Cambridge Haemophilia and Thrombophilia Centre official opening
Past and present Addenbrooke’s staff, patients, families and charities came together on Friday 21 June to celebrate the official opening of the Cambridge Haemophilia and Thrombophilia Centre.
Dr Trevor Baglin and William Wetherell.
The centre, which relocated next to the hospital concourse from the pathology block in January, provides a multidisciplinary, “one-stop” service for more than 550 patients and is one of only 10 designated comprehensive care centres for haemophilia and thrombophilia in the UK.
The event’s special guest was Dr William Wetherell, who suffers from severe haemophilia and has been a patient at Addenbrooke’s since he was six months old. He now works as a clinical fellow in intensive care medicine at the Royal London Hospital.
He said: “It’s been amazing to see how it has transformed under Trevor Baglin’s leadership, and I very much look forward to seeing what he does next.
“It’s a much more personalised service now, more flexible and tailored to the lives that people with haemophilia lead. I think it has given people with haemophilia their independence and more confidence to carry out sports activities and even travel, because they know where to seek help and advice. This service has changed my life over the past 20 years.”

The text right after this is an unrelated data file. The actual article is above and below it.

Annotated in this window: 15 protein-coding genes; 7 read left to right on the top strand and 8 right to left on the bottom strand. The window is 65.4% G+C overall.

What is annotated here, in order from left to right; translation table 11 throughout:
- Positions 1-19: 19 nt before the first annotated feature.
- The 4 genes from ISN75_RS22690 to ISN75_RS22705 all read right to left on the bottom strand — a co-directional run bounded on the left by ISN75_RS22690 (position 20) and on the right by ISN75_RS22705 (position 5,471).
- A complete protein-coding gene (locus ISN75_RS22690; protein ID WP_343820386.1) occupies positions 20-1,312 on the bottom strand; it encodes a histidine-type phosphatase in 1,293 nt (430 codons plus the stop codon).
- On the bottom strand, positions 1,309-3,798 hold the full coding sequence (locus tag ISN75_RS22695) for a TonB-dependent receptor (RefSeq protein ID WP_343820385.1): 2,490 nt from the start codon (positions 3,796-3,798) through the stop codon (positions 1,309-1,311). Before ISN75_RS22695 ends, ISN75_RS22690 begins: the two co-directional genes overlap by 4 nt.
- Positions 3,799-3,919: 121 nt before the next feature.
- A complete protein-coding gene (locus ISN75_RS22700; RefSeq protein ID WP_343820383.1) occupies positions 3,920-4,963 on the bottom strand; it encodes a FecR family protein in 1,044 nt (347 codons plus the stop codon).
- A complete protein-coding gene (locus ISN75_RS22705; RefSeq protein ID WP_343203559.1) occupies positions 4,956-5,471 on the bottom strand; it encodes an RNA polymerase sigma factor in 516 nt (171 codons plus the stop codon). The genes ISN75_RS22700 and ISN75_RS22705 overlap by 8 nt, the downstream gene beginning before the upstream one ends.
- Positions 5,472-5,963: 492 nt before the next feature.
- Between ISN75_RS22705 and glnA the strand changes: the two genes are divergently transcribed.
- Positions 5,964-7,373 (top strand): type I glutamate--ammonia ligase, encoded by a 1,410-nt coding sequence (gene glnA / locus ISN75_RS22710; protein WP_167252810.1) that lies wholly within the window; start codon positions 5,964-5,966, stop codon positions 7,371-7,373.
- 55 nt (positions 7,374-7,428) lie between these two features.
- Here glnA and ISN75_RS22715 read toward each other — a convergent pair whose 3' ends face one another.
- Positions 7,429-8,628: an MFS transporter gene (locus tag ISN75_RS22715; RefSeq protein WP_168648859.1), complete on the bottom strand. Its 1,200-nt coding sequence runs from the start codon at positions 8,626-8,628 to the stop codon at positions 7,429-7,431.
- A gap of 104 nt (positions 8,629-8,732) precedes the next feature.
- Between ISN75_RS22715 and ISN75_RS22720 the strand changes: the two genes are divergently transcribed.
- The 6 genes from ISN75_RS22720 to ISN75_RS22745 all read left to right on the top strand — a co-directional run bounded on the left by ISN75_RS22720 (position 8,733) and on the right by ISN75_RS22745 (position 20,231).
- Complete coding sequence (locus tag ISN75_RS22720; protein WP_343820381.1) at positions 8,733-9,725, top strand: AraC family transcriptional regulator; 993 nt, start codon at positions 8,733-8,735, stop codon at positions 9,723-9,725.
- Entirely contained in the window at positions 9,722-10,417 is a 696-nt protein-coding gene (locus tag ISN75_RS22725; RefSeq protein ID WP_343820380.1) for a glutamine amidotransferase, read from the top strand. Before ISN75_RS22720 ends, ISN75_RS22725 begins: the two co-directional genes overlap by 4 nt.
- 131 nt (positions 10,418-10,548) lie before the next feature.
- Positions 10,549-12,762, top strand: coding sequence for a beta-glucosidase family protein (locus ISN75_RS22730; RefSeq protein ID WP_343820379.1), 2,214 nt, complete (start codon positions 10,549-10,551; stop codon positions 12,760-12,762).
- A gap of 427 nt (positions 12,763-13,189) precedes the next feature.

Dr Baglin, divisional director of investigative sciences and consultant haematologist, told the assembled guests: “I think we all recognise that our patients can be inspirational, and the patients that we have come to know are no exception. They are inspirational in the face of adversity, and they are inspirational in the support they give to each other, but hopefully we can lessen the burden by delivering multidisciplinary care that addresses not only the primary problem but the impact of this condition on their wellbeing and lives.”
He said it had gone from strength to strength since the Department of Health designated it as a comprehensive care centre in 1994.
The centre aimed to fully integrate clinical care with research in order to improve practice, particularly in the specialty of thrombophilia. Under nurse consultant Caroline Baglin, staff at the centre had recruited more than 4000 patients to studies, published 100 articles and contributed to nine national guidelines.
Last week, it was announced that Addenbrooke’s experts had secured funding to develop a potentially ground-breaking anticoagulant drug (see link above right).
Dr David Perry, a consultant haematologist and expert in the genetics of haemophilia and rare blood disorders, said the event also coincided with a triennial external review, which had praised not only the clinical care but the “fantastic” new facilities. The new centre had been entirely funded by clinical trials, rather than NHS funds, and was a tribute to its dedicated team.